Malaysia has her own Baywatch programme - minus all that flesh-baring.
Set up by the Civil Defence Department UPA3) since 2003, these teams of volunteer lifeguards operate from various baywatch towers in 12 states.
In fact, in the 2004 tsunami, it was the lifeguards in Penang who raised the red flags minutes before the waves struck and thereby saved countless lives.
These lifeguards at the Batu Feringghi baywatch tower spotted the shifting water levels and the white crest of the approaching waves. With the help of beach resorts, they managed to pull swimmers inland and warn people to stay away.
At Miami Beach, a public beach in Penang, no lifeguards were stationed and 23 people perished during the tsunami.
The JPA?, lifeguards oversee the safety of beach-goers, prevent in-water and on-land incidents, monitor sea conditions, conduct rescue operations and extend first aid to victims.
Baywatch volunteers go through a two-week intensive training course run by JPA3. Similar to the Bronze Cross Medallion (life-saving qualification) training and adhering to the Australian guidelines, the course teaches participants to develop the necessary judgment, technique and physical ability needed to carry out water rescue, JPA23 trainer Major Zainal Abidin Zakaria says.
"Theories aside, the students do rescue scenarios in pools and at sea, learn to use rescue gear like tubes, surfboards, kayaks, rail and line, do aquabike patrols and respond to emergency situations, do CPR and treat jellyfish stings," adds Major Zainal who has been training lifeguards for 15 years.
He received his instructor's training from Surf Lifesaving Association (Australia) trainers brought to Malaysia by the Life Saving Society Malaysia.
'T0 pass the test, volunteers need to run 20Ore, then swim a distance of 200m in seven minutes or less."
To date (2005-2008), JPA3 has trained 458 volunteer lifeguards and erected 25 baywatch towers countrywide, with 19 in full operation.
A passion for the "job"Assigned to the Pantai Cenang watchtower in Langkawi, Siti Nordiana Mohd Nor, 22, and her colleagues, Faezahnoor Sharif, 22, and Roshani Abu, 21, are part of the Langkawi Baywatch team that does 24-hour surveillance and patrol on Pantai Cenang and Pantai Tengah.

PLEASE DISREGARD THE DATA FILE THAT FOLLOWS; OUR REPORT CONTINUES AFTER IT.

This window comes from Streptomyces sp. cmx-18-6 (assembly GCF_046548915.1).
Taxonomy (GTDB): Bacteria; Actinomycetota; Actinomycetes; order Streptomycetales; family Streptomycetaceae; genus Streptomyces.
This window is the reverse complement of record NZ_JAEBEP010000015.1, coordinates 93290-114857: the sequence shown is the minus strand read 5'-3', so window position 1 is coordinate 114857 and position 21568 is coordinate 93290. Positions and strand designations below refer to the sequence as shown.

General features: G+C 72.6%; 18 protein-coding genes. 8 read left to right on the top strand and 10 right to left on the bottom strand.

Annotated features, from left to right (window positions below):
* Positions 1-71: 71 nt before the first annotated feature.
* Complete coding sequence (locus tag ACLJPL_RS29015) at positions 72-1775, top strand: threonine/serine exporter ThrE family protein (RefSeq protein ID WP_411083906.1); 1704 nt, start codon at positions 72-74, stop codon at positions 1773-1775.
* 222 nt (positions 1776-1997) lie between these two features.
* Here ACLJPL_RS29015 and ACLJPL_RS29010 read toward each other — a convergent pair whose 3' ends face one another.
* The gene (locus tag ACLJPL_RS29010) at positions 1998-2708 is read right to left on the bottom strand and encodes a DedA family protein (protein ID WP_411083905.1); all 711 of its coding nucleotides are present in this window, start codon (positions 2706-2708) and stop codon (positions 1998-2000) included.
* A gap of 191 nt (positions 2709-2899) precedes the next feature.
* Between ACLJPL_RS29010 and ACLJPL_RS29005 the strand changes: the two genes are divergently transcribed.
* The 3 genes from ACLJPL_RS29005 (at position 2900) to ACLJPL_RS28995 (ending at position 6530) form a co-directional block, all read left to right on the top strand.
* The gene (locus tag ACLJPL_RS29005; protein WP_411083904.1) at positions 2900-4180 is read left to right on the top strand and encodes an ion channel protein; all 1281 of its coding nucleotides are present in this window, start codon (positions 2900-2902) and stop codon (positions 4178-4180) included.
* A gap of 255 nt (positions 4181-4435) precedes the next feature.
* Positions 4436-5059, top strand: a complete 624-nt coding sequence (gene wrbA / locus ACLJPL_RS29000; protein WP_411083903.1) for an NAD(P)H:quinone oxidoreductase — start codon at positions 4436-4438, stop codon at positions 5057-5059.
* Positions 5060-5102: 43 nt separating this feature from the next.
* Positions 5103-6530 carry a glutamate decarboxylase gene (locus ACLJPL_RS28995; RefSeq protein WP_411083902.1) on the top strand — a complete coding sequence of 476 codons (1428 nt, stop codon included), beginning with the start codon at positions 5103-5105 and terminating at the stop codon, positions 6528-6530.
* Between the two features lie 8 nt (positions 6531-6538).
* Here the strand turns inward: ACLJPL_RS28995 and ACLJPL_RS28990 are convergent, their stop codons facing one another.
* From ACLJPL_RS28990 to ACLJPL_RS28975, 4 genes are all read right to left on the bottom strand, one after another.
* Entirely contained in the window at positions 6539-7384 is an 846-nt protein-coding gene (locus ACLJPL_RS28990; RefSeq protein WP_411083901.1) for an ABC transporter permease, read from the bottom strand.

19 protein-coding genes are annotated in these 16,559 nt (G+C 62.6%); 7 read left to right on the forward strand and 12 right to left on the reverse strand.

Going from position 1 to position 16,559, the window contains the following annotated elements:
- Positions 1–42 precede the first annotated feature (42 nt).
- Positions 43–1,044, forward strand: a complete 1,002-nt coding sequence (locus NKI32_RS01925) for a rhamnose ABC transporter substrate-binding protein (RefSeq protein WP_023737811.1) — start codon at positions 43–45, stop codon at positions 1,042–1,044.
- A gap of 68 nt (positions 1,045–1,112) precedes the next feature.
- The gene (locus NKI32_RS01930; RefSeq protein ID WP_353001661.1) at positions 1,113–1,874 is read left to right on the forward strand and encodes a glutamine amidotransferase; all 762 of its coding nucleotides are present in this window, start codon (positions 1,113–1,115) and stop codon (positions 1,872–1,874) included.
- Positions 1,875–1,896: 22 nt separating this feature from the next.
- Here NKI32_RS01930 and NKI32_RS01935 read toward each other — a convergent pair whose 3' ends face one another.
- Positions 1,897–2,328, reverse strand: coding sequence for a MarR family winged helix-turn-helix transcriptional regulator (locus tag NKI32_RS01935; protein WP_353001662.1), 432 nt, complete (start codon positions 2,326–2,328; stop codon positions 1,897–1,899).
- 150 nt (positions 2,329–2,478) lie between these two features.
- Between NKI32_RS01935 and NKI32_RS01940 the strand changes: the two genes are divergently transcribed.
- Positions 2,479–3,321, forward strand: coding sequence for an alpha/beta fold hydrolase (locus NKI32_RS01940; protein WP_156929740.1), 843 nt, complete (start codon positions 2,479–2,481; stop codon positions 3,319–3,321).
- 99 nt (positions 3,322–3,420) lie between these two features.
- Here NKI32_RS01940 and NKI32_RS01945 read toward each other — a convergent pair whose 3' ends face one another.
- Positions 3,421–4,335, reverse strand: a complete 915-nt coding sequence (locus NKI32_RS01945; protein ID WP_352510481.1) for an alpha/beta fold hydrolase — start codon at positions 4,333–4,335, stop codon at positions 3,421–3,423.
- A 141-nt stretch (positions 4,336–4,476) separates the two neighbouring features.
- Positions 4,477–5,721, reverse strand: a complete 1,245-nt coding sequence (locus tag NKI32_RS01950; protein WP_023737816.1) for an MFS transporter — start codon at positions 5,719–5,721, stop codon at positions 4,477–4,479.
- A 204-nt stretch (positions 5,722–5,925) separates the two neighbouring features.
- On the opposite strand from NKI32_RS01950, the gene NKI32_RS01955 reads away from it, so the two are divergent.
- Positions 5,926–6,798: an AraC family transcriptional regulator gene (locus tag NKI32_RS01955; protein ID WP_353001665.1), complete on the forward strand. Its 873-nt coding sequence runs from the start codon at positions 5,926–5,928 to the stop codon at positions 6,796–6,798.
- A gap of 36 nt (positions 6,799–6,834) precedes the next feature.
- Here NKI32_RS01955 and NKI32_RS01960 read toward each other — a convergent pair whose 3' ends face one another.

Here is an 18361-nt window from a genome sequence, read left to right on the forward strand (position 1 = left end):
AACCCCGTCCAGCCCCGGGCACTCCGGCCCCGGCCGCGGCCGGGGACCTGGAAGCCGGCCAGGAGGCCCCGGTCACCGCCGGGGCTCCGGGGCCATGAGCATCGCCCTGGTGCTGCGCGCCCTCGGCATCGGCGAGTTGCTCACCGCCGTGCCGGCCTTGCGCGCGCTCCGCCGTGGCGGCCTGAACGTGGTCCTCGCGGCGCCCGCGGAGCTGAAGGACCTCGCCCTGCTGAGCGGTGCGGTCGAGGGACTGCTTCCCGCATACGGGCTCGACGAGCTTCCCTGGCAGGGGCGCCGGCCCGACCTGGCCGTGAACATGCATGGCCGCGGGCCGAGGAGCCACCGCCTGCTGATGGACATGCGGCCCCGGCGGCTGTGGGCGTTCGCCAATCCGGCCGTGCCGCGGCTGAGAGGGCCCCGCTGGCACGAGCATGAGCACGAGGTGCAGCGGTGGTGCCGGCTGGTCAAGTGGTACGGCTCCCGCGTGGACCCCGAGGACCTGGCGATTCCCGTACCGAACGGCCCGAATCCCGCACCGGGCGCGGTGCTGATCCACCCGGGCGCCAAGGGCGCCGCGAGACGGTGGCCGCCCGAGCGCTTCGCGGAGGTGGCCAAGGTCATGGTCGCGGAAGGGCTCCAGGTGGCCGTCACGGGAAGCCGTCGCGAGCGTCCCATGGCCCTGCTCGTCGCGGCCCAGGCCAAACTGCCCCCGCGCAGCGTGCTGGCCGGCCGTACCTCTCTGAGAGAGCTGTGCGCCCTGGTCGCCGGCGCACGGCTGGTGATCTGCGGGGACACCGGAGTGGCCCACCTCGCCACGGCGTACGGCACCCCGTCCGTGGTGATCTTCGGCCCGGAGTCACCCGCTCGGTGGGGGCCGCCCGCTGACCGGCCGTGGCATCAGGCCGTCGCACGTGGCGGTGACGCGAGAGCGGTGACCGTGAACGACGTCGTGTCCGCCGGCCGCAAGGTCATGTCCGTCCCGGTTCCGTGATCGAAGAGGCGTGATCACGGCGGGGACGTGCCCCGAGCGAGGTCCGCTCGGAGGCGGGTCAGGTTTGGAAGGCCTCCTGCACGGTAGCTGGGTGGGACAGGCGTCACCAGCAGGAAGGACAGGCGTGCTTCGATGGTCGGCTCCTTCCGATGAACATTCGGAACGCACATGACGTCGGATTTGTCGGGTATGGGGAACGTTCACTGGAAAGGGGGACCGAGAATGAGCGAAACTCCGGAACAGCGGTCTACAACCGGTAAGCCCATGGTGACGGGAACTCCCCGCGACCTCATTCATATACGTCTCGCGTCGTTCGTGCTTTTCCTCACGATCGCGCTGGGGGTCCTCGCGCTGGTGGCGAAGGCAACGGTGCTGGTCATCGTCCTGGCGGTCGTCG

The team works in rotation, with their all-female group (seven lifeguards) doing the llam -8pm shift and the meu doing the 8pin.am and midnight-gam shifts.
"On average, we deal with seven to eight cases a month, mostly involving light injuries like sprained ankles, cuts and bruises, or capsized kayaks and aquabikes," says Faezahnoor, who has two years'experience.
"The more serious cases involved a parasailer who crashed into the sand and injured his spine and two drowning cases in 2007."
The team does regular patrols on foot and also aquabikes. If they spot a looming
thunderstorm or the sea turning rough, they raise the red flag, alert swimmers and instruct them to leave the water. At Pantai Cenang, this means the swimming areas are
cordoned off by white buoys while the aquabike riders, parasailers and kayakers have to keep out of the swlmmmg area.
As volunteers, the lifeguards get paid RM4 an hour and they have to complete an eight-hour shift. On average, the girls receive about RM800 to RM900 a month.
In other states, where lifeguard operations are only on weekends and school holidays, the lifeguards hold other full-time jobs.
"But we are proud to be part of a uniform unit," says Faezahnoor, a fulltime lifeguard. "And we gain lots of knowledge and experience and learn to be disciplined?'